Donald Trump did not need this Sunday nor the 140 characters that allowed the old Twitter messages to launch a flare over Tehran, within the escalation of tension – and increasingly confusion – with the regime of Rohaní. “If Iran wants to fight, that will be the official end of Iran, never threaten the United States again!” He wrote without further detail or explanation. Hours earlier, a rocket had landed on the Green Zone of Baghdad, where the US Embassy is located, among others, without causing casualties.
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The United States has sent a double message so far. On the one hand, it sends aircraft carriers and bombers to the Persian Gulf as a direct and explicit warning to Iran – via a statement from John Bolton, National Security Adviser – and Administration sources cite plans for further military deployment, as The New York Times published. , although Trump later denied. And, on the other hand, the president cools the possibilities of war and aims for dialogue – “Iran will want to talk soon,” he said last week, “but this Sunday the warlike fervor returned and not just Trump. “We are not looking for war but we are not afraid of it either,” the commander-in-chief, Hossein Salami, told the Tasnim news agency.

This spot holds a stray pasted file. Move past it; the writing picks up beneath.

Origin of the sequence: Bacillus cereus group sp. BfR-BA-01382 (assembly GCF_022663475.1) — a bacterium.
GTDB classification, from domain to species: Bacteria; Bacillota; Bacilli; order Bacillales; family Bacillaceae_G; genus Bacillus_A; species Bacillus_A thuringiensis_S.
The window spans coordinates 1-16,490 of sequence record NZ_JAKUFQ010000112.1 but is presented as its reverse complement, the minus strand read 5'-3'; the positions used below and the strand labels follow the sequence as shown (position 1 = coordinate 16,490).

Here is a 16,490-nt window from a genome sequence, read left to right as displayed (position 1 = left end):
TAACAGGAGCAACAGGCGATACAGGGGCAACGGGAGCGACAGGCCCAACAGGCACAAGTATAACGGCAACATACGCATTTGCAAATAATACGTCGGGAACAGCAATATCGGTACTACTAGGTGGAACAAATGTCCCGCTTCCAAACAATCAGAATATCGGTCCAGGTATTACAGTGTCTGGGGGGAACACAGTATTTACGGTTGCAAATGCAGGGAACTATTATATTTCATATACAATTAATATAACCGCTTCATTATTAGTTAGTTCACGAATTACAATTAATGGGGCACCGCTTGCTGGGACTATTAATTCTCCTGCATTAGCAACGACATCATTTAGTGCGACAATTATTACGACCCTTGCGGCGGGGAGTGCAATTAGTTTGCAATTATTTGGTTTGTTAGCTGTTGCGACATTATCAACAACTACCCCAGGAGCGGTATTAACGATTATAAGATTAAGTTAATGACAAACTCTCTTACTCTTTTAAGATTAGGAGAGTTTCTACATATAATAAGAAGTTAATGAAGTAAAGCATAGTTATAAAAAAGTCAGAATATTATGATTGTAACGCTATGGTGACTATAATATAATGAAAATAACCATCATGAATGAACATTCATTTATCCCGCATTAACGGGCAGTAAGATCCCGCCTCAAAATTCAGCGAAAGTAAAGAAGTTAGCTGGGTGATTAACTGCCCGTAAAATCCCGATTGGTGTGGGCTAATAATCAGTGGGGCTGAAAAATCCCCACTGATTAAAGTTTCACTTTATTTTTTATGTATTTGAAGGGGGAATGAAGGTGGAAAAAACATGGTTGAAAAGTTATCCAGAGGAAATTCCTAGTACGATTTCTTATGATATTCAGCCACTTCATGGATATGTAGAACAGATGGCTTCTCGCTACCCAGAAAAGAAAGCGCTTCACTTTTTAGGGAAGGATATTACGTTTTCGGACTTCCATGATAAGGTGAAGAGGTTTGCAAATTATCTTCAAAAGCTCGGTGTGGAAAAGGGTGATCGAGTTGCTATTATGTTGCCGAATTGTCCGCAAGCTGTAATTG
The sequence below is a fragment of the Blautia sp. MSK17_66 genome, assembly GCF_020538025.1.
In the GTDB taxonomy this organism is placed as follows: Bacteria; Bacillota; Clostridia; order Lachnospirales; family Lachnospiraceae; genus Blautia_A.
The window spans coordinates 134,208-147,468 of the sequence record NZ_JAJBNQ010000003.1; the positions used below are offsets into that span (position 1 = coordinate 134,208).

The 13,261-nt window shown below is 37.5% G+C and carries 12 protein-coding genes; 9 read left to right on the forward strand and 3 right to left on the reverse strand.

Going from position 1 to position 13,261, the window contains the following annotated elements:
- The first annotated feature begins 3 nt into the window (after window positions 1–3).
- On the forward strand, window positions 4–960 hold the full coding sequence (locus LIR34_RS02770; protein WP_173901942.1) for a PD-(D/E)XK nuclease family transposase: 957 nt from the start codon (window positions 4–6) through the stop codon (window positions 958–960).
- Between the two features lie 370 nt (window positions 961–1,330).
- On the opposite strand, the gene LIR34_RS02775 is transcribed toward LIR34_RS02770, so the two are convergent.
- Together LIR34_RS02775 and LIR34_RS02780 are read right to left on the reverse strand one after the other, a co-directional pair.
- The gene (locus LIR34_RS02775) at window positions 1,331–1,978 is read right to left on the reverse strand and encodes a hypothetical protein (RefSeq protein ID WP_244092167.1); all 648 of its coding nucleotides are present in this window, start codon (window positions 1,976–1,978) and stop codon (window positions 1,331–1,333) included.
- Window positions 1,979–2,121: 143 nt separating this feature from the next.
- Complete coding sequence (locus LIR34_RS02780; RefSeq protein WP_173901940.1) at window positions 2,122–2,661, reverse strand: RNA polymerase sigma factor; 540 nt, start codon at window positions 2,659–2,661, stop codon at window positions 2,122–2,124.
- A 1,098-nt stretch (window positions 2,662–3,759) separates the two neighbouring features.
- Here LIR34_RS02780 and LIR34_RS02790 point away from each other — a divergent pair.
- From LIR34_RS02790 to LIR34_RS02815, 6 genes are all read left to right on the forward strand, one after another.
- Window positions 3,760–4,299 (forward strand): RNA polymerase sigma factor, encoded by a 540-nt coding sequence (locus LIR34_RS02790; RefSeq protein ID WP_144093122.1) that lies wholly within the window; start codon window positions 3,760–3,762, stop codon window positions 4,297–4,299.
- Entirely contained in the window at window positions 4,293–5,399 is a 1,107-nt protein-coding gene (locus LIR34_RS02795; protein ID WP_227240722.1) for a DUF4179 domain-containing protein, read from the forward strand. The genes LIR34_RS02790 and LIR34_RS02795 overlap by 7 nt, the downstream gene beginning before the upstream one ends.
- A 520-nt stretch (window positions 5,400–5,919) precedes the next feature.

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Washington is seeking to negotiate with Tehran a new nuclear agreement after abandoning the one that the previous Administration, that of the Democrat Barack Obama, had reached in 2015 along with other powers and that Trump rejected since he was a candidate. That pact lifted sanctions against Iran in exchange for limiting its nuclear weapons program, but the Republican has always considered it a way to give oxygen to the regime while, in reality, did not renounce his atomic career.
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Thus, the oil sanctions have once again punished the Iranian economy, whose regime has responded to the attack: it has warned that it will also breach parts of that agreement – the limits on the reserves of enriched uranium – and has threatened to close the Narrow of Ormuz, a primordial channel of the global commerce of crude oil.